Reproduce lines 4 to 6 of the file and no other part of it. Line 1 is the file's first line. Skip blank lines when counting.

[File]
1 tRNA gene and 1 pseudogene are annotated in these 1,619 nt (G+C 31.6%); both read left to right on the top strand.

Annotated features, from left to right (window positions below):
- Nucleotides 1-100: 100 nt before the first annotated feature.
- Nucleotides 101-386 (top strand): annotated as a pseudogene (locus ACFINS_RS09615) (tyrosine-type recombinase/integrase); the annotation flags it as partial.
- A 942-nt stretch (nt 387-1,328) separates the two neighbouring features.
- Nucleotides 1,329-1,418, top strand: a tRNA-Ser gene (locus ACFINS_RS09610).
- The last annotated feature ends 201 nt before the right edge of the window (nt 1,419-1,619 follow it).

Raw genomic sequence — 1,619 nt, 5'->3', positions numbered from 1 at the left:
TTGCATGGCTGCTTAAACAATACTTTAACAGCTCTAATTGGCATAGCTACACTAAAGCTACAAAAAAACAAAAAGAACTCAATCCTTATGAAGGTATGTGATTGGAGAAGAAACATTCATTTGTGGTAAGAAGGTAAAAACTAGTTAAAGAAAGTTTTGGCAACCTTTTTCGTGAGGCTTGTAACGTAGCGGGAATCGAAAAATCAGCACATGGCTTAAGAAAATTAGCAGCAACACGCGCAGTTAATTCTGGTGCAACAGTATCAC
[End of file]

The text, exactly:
- Nucleotides 101-386 (top strand): annotated as a pseudogene (locus ACFINS_RS09615) (tyrosine-type recombinase/integrase); the annotation flags it as partial.
- A 942-nt stretch (nt 387-1,328) separates the two neighbouring features.
- Nucleotides 1,329-1,418, top strand: a tRNA-Ser gene (locus ACFINS_RS09610).